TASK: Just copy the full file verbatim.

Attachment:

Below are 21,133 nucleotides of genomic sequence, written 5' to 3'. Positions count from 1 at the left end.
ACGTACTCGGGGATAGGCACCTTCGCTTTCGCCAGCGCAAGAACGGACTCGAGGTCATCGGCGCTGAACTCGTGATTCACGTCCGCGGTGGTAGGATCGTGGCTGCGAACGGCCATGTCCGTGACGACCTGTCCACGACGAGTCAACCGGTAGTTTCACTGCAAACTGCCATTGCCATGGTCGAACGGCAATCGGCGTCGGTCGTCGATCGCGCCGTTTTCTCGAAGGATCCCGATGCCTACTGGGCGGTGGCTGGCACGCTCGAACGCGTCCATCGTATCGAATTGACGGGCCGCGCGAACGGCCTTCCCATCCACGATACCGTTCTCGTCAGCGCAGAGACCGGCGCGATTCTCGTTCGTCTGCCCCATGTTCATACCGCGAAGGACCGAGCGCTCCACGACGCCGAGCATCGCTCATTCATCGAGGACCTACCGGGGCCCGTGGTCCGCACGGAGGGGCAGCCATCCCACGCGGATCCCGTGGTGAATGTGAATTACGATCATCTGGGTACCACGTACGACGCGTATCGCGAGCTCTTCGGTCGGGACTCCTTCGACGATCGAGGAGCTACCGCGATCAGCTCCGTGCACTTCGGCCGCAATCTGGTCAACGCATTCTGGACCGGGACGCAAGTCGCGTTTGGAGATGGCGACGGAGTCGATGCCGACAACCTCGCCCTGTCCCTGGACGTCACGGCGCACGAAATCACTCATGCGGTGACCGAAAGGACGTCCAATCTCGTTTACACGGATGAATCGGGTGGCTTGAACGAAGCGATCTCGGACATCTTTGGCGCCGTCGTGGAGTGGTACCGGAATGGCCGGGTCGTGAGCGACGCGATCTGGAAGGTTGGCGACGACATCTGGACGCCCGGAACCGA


Below are 21,133 nucleotides of genomic sequence, written 5' to 3'. Positions count from 1 at the left end.
ACGTACTCGGGGATAGGCACCTTCGCTTTCGCCAGCGCAAGAACGGACTCGAGGTCATCGGCGCTGAACTCGTGATTCACGTCCGCGGTGGTAGGATCGTGGCTGCGAACGGCCATGTCCGTGACGACCTGTCCACGACGAGTCAACCGGTAGTTTCACTGCAAACTGCCATTGCCATGGTCGAACGGCAATCGGCGTCGGTCGTCGATCGCGCCGTTTTCTCGAAGGATCCCGATGCCTACTGGGCGGTGGCTGGCACGCTCGAACGCGTCCATCGTATCGAATTGACGGGCCGCGCGAACGGCCTTCCCATCCACGATACCGTTCTCGTCAGCGCAGAGACCGGCGCGATTCTCGTTCGTCTGCCCCATGTTCATACCGCGAAGGACCGAGCGCTCCACGACGCCGAGCATCGCTCATTCATCGAGGACCTACCGGGGCCCGTGGTCCGCACGGAGGGGCAGCCATCCCACGCGGATCCCGTGGTGAATGTGAATTACGATCATCTGGGTACCACGTACGACGCGTATCGCGAGCTCTTCGGTCGGGACTCCTTCGACGATCGAGGAGCTACCGCGATCAGCTCCGTGCACTTCGGCCGCAATCTGGTCAACGCATTCTGGACCGGGACGCAAGTCGCGTTTGGAGATGGCGACGGAGTCGATGCCGACAACCTCGCCCTGTCCCTGGACGTCACGGCGCACGAAATCACTCATGCGGTGACCGAAAGGACGTCCAATCTCGTTTACACGGATGAATCGGGTGGCTTGAACGAAGCGATCTCGGACATCTTTGGCGCCGTCGTGGAGTGGTACCGGAATGGCCGGGTCGTGAGCGACGCGATCTGGAAGGTTGGCGACGACATCTGGACGCCCGGAACCGA